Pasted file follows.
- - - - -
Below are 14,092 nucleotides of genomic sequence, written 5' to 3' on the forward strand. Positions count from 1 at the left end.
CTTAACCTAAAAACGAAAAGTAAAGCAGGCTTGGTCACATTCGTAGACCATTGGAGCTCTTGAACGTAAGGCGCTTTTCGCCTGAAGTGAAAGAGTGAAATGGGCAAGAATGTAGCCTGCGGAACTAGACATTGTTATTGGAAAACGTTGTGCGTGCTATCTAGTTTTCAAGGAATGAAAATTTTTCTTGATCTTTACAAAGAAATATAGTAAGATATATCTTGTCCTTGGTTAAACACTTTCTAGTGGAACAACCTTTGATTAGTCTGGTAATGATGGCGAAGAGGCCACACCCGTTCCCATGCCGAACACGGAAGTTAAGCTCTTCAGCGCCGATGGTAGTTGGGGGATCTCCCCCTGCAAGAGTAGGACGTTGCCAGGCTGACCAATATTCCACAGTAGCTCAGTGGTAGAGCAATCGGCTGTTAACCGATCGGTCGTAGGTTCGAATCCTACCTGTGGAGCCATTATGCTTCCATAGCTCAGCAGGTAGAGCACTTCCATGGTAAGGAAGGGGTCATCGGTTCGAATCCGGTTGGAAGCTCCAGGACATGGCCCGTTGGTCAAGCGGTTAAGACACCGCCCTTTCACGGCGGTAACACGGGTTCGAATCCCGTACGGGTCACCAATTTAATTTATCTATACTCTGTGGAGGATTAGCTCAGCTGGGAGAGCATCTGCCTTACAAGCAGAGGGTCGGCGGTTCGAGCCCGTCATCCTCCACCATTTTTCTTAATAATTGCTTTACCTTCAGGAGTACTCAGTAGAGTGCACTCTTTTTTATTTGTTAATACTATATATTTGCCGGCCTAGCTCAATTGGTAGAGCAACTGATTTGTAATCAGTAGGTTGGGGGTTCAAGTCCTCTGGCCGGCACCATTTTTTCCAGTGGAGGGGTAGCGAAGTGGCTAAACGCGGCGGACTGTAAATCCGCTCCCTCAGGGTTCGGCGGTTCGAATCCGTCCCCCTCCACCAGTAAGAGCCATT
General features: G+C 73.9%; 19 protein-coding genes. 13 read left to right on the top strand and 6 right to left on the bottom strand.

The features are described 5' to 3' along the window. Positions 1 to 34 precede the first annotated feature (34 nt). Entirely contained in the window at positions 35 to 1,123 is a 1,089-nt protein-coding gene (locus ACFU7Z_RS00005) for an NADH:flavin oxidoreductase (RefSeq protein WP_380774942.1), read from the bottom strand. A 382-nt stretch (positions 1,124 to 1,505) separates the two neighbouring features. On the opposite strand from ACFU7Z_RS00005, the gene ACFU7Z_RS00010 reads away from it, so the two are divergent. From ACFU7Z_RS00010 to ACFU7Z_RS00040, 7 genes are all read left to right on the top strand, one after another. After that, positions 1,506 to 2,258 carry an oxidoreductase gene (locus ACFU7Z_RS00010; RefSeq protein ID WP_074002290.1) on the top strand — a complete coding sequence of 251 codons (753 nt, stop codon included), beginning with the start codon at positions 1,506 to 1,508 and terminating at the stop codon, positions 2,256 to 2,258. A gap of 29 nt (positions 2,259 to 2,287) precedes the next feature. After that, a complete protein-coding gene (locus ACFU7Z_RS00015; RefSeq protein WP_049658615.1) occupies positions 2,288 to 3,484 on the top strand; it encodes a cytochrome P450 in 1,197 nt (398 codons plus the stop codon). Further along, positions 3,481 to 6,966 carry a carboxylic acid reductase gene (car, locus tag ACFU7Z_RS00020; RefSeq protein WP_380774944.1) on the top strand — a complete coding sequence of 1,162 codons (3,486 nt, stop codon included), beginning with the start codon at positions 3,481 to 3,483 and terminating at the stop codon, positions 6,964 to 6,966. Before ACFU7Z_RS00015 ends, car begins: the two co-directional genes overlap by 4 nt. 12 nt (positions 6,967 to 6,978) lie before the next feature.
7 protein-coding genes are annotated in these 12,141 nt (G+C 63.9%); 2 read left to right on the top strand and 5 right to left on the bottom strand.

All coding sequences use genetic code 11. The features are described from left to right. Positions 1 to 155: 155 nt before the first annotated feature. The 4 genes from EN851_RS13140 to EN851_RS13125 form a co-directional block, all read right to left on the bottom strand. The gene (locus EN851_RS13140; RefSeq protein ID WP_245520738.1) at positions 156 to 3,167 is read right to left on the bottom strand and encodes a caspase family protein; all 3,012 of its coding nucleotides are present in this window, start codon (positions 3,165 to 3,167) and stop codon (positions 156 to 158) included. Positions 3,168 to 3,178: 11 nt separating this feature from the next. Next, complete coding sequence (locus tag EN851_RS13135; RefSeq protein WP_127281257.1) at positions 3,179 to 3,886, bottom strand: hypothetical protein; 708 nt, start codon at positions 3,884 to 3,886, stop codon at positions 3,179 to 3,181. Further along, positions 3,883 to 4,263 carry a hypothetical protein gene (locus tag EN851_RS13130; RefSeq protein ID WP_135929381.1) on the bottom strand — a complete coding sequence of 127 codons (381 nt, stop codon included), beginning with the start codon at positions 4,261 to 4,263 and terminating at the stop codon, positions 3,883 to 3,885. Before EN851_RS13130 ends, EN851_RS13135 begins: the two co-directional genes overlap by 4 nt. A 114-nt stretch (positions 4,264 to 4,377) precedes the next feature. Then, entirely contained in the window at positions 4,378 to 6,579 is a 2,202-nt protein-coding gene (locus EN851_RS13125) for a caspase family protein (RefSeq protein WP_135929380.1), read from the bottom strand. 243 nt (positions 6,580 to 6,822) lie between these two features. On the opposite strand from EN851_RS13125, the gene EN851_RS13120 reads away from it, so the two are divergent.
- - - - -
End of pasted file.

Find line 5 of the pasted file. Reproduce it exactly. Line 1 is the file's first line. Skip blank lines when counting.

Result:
7 protein-coding genes are annotated in these 12,141 nt (G+C 63.9%); 2 read left to right on the top strand and 5 right to left on the bottom strand.